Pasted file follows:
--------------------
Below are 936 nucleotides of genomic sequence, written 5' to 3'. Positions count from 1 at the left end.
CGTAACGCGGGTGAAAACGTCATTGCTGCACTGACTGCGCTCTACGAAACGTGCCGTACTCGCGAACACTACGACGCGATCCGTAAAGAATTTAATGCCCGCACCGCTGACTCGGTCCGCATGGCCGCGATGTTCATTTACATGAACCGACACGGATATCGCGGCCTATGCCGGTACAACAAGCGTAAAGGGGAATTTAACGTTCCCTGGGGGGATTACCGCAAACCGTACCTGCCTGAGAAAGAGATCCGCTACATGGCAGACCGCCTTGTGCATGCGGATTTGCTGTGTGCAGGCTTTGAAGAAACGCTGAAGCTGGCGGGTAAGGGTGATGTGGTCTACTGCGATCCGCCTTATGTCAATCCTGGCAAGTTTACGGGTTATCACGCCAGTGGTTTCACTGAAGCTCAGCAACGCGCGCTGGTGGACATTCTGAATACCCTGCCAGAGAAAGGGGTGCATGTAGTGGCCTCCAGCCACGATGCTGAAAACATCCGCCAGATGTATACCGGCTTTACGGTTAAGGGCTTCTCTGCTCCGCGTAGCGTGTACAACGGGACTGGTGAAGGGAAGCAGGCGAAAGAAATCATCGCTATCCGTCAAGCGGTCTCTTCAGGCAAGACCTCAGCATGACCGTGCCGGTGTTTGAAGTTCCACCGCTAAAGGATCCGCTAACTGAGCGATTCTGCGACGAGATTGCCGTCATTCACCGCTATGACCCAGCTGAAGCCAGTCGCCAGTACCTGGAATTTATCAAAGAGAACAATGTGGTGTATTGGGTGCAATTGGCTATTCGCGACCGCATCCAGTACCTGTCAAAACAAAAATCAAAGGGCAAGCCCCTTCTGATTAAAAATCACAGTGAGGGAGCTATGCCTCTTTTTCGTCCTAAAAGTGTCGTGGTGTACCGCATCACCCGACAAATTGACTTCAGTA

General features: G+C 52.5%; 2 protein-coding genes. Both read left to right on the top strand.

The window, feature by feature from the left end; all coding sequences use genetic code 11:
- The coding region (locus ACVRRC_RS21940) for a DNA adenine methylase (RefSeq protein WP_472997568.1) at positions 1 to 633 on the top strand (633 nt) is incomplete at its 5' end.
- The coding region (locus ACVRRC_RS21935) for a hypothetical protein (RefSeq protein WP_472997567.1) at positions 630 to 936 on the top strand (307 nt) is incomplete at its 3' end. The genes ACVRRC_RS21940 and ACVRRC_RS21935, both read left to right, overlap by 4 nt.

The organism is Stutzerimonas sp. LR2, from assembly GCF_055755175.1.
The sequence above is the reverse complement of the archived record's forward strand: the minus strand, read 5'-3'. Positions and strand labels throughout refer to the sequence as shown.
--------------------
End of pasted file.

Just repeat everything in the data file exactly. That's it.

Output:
Below are 936 nucleotides of genomic sequence, written 5' to 3'. Positions count from 1 at the left end.
CGTAACGCGGGTGAAAACGTCATTGCTGCACTGACTGCGCTCTACGAAACGTGCCGTACTCGCGAACACTACGACGCGATCCGTAAAGAATTTAATGCCCGCACCGCTGACTCGGTCCGCATGGCCGCGATGTTCATTTACATGAACCGACACGGATATCGCGGCCTATGCCGGTACAACAAGCGTAAAGGGGAATTTAACGTTCCCTGGGGGGATTACCGCAAACCGTACCTGCCTGAGAAAGAGATCCGCTACATGGCAGACCGCCTTGTGCATGCGGATTTGCTGTGTGCAGGCTTTGAAGAAACGCTGAAGCTGGCGGGTAAGGGTGATGTGGTCTACTGCGATCCGCCTTATGTCAATCCTGGCAAGTTTACGGGTTATCACGCCAGTGGTTTCACTGAAGCTCAGCAACGCGCGCTGGTGGACATTCTGAATACCCTGCCAGAGAAAGGGGTGCATGTAGTGGCCTCCAGCCACGATGCTGAAAACATCCGCCAGATGTATACCGGCTTTACGGTTAAGGGCTTCTCTGCTCCGCGTAGCGTGTACAACGGGACTGGTGAAGGGAAGCAGGCGAAAGAAATCATCGCTATCCGTCAAGCGGTCTCTTCAGGCAAGACCTCAGCATGACCGTGCCGGTGTTTGAAGTTCCACCGCTAAAGGATCCGCTAACTGAGCGATTCTGCGACGAGATTGCCGTCATTCACCGCTATGACCCAGCTGAAGCCAGTCGCCAGTACCTGGAATTTATCAAAGAGAACAATGTGGTGTATTGGGTGCAATTGGCTATTCGCGACCGCATCCAGTACCTGTCAAAACAAAAATCAAAGGGCAAGCCCCTTCTGATTAAAAATCACAGTGAGGGAGCTATGCCTCTTTTTCGTCCTAAAAGTGTCGTGGTGTACCGCATCACCCGACAAATTGACTTCAGTA

General features: G+C 52.5%; 2 protein-coding genes. Both read left to right on the top strand.

The window, feature by feature from the left end; all coding sequences use genetic code 11:
- The coding region (locus ACVRRC_RS21940) for a DNA adenine methylase (RefSeq protein WP_472997568.1) at positions 1 to 633 on the top strand (633 nt) is incomplete at its 5' end.
- The coding region (locus ACVRRC_RS21935) for a hypothetical protein (RefSeq protein WP_472997567.1) at positions 630 to 936 on the top strand (307 nt) is incomplete at its 3' end. The genes ACVRRC_RS21940 and ACVRRC_RS21935, both read left to right, overlap by 4 nt.

The organism is Stutzerimonas sp. LR2, from assembly GCF_055755175.1.
The sequence above is the reverse complement of the archived record's forward strand: the minus strand, read 5'-3'. Positions and strand labels throughout refer to the sequence as shown.